By Emma Platoff, The Texas Tribune Oct. 3, 2020
“Texas Attorney General Ken Paxton’s top aides want him investigated for bribery and other alleged crimes” was first published by The Texas Tribune, a nonprofit, nonpartisan media organization that informs Texans — and engages with them — about public policy, politics, government and statewide issues.
Senior officials in the Texas Attorney General’s Office have asked federal law enforcement to “investigate allegations of improper influence, abuse of office, bribery and other potential crimes” by their boss, the Austin-American Statesman and KVUE-TV first reported Saturday.
The senior staff members, including Jeff Mateer, who resigned from his post as Paxton’s top aide this week after several years leading the agency, notified the agency’s human resources director that they sought the investigation.
“We have a good faith belief that the attorney general is violating federal and/or state law including prohibitions related to improper influence, abuse of office, bribery and other potential criminal offenses,” seven agency leaders wrote in a one-page letter obtained by the Statesman.
The brief letter, dated Oct. 1, says the officials notified law enforcement of a potential crime on Sept. 30, but does not provide detailed accusations. The officials also say they notified Paxton himself of the accusation via text message on Oct. 1.
Paxton, a second-term state official and former state legislator who serves as co-chair of the Lawyers for Trump coalition, has been under indictment for more than five years on felony charges of securities fraud. Paxton has yet to go to trial on the charges amid side battles over where the case will be heard and how much the special prosecutors appointed to take the case to trial will be paid.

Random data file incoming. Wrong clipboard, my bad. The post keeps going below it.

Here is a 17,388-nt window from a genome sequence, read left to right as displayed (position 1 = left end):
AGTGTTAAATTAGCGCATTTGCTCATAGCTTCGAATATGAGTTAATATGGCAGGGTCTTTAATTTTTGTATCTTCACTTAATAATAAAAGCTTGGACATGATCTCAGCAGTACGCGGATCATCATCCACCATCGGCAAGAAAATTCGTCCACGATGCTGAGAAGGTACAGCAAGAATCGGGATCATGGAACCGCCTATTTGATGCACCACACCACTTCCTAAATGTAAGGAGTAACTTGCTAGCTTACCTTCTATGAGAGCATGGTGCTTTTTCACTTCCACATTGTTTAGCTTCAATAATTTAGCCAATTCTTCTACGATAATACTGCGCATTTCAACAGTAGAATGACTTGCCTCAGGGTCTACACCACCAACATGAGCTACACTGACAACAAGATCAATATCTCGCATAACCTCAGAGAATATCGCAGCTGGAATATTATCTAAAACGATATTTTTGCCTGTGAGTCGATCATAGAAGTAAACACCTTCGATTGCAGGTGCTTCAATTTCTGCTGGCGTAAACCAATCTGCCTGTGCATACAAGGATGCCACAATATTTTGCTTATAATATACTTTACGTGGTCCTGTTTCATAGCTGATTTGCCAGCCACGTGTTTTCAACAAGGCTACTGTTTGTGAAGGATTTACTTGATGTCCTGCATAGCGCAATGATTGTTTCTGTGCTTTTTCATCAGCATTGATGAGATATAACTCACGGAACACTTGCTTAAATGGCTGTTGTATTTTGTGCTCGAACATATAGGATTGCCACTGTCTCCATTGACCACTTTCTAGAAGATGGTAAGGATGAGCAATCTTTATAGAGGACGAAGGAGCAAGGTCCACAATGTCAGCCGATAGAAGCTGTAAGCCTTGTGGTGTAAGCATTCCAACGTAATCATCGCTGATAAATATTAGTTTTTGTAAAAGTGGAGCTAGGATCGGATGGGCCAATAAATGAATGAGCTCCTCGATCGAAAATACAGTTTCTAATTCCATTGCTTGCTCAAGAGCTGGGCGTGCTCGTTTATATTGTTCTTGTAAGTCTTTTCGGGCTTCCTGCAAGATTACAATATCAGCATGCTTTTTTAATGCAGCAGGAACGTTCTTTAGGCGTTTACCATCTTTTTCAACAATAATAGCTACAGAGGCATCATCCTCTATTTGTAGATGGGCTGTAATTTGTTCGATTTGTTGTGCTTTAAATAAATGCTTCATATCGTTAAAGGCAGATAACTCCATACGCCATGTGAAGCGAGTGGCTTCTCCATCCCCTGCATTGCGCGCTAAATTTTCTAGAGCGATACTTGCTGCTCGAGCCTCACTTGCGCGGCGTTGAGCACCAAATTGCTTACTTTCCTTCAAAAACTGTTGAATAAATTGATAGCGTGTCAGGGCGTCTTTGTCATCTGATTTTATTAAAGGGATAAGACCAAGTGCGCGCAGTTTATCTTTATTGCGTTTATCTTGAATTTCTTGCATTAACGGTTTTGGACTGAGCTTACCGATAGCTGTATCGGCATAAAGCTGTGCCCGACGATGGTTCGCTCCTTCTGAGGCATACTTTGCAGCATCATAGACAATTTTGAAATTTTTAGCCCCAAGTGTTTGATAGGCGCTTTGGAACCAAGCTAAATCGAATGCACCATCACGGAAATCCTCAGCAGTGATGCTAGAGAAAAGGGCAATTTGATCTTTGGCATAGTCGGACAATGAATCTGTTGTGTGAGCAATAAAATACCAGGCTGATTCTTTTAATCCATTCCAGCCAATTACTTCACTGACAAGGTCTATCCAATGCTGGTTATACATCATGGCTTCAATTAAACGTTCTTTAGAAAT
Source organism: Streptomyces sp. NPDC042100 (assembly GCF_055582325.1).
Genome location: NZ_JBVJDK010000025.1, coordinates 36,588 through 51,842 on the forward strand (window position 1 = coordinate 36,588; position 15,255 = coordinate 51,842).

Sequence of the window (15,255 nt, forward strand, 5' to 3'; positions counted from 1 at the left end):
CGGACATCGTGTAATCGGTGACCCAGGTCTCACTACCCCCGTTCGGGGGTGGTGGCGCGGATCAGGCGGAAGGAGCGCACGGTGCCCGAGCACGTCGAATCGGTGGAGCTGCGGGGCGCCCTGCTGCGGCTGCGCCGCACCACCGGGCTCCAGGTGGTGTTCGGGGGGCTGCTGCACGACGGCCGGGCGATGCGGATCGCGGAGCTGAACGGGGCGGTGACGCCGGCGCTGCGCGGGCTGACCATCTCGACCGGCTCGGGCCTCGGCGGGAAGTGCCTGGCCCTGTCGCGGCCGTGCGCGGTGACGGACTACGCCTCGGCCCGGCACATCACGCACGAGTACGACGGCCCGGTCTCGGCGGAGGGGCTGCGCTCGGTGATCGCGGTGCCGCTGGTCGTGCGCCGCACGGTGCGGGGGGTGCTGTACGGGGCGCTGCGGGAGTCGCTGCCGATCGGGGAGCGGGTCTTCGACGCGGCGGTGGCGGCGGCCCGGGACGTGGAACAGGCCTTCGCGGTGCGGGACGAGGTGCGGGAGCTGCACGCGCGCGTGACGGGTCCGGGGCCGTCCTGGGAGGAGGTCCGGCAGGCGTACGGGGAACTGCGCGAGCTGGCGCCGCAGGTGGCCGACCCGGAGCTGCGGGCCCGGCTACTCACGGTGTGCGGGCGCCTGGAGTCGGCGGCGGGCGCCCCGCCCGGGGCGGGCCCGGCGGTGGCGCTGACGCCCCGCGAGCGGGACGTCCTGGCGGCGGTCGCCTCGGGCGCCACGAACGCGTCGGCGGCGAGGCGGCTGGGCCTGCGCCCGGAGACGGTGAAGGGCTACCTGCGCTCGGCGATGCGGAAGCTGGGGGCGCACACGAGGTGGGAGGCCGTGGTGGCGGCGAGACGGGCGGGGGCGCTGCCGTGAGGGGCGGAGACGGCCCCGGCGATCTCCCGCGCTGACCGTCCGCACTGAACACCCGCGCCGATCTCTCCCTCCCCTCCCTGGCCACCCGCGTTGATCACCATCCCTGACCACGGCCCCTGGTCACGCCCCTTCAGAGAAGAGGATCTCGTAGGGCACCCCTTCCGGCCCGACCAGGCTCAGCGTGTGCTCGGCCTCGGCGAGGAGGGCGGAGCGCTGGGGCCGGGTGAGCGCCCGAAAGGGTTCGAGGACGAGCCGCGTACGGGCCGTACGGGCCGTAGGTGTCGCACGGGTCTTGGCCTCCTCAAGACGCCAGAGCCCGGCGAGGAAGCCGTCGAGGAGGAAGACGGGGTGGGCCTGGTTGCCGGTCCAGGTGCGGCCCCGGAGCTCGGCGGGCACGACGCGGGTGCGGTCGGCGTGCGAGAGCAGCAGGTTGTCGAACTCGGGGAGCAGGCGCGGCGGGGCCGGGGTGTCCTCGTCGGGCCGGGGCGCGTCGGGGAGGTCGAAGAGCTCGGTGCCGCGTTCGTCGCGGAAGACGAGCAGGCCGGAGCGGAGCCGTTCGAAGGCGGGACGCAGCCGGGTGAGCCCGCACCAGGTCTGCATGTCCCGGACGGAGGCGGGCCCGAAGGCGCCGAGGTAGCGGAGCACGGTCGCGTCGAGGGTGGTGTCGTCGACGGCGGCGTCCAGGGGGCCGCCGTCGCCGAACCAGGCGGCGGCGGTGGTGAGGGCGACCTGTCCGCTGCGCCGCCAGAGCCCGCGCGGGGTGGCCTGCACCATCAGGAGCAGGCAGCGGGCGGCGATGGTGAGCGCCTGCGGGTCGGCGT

A spokeswoman for the attorney general’s office said in a statement that “the complaint filed against Attorney General Paxton was done to impede an ongoing investigation into criminal wrongdoing by public officials including employees of this office. Making false claims is a very serious matter and we plan to investigate this to the fullest extent of the law.”
She declined to comment further, citing an open investigation.
Michelle Lee, a public affairs officer for the FBI, declined to comment on the matter, citing internal policy within the FBI and the U.S. Department of Justice not to comment on the existence of pending or potential investigations. A spokesman for the U.S. Attorney for the region said “we have no comment.” Travis County District Attorney Margaret Moore said Saturday evening “we do not have an investigation.”
Paxton has faced numerous questions over his ethics over his more than a decade in public life. To help pay for his stacked team of defense attorneys, he has collected hundreds of thousands of dollars in gifts for his legal defense fund, claiming the contributions came from “family friends” and are exempt from a state bribery law that bars elected officials from receiving gifts from people who are subject to their authority.